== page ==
Search the Community
Showing results for tags 'space launch system'.
Space Launch System Part Pack DOWNLOAD: REALISM OVERHAUL: Craft Files: Small fixes between updates: Mod Recommended: Hangar Extender Space Launch System Parts Pack is a modification that adds to the basic game section dedicated to the SLS program. Package contains: SLS Block 1, SLS Block 1B, SLS Block 2 This mod is distributed under the GPL3 license.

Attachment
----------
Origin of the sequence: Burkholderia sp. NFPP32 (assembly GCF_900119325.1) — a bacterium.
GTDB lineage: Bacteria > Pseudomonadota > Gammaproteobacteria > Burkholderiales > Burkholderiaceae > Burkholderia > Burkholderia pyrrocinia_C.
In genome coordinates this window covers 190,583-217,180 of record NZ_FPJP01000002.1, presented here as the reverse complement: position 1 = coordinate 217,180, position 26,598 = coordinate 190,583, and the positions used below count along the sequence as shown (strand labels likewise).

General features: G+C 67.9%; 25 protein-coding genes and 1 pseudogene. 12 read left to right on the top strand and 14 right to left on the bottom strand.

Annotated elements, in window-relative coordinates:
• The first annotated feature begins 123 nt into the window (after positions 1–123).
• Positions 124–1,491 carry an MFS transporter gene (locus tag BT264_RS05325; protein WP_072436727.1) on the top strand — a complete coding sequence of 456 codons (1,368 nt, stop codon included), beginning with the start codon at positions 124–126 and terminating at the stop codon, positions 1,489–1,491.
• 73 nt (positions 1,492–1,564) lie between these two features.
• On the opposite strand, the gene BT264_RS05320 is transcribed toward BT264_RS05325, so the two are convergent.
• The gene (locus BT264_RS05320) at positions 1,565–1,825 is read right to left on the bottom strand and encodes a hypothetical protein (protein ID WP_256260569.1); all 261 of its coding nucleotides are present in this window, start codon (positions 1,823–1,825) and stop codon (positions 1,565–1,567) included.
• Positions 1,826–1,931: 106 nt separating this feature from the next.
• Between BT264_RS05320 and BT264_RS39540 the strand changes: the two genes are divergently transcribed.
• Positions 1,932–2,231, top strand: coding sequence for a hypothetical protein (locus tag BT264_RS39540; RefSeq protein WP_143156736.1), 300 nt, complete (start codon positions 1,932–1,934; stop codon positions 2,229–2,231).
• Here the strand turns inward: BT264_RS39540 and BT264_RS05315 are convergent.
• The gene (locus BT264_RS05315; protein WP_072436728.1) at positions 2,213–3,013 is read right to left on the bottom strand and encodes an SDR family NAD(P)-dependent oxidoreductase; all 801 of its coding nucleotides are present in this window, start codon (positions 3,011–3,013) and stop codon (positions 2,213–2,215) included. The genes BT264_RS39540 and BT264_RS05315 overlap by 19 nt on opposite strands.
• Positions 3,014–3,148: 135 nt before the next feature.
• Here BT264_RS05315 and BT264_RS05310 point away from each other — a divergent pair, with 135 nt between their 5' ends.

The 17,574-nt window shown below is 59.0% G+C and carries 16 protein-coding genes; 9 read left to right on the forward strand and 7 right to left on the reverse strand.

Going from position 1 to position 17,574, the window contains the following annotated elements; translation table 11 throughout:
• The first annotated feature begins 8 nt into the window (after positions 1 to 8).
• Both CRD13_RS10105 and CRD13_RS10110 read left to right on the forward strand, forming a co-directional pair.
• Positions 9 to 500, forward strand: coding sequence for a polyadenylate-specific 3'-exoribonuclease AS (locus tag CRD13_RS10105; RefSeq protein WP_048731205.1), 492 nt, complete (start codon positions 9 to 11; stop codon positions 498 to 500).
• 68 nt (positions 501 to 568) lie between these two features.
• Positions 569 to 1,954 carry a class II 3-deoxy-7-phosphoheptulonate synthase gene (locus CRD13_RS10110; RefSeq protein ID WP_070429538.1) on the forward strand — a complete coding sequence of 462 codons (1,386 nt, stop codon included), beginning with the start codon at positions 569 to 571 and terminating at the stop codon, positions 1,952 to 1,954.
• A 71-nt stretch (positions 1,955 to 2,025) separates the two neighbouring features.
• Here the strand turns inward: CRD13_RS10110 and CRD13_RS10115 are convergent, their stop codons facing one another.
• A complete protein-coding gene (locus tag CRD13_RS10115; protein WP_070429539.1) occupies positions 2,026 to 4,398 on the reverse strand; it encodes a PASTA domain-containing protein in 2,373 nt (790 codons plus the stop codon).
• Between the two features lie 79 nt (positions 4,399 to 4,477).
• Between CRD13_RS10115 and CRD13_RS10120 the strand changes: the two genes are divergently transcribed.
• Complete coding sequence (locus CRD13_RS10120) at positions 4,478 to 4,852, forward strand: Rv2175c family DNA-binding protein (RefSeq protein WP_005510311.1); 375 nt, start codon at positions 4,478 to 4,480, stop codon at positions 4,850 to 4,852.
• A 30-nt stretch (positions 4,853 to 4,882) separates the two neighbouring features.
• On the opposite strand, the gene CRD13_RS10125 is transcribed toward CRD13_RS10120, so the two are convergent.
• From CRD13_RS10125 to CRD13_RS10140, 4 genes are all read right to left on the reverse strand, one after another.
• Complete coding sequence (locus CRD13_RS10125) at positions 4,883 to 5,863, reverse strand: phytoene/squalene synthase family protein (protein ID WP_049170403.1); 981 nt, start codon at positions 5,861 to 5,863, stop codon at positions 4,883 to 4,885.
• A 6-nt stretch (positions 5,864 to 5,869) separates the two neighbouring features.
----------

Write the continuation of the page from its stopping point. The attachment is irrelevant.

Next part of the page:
This mod is, or will be when it's complete, a set of SLS parts for realism overhaul. Now this isn't the first Space Launch System project for KSP, so to avoid that situation where I spend several months working on the whole thing and then burn out with nothing to show for it I decided to approach it part by part and get the mod out there as soon as the first part was functional. Well here it is! Download: http://spacedock.info/mod/434/Spice%20Launch%20System All the parts nessesary for launching are in, although some lack textures. How to launch Block 1B: SLS can be a bit tricky to launch if you aren't used to launching with inadequate low TWR. This video illustrates a proper launch profile for a 40 ton lunar payload. https://www.youtube.com/watch?v=iNtLzxzo0gg The Orion capsule and service module and spaceX booster setup uses parts from external mods. Orion requires the RO version of Chaka monkey exploration system and the F9 quad booster setup requires LazTek SpaceX launch pack. License: All Rights Reserved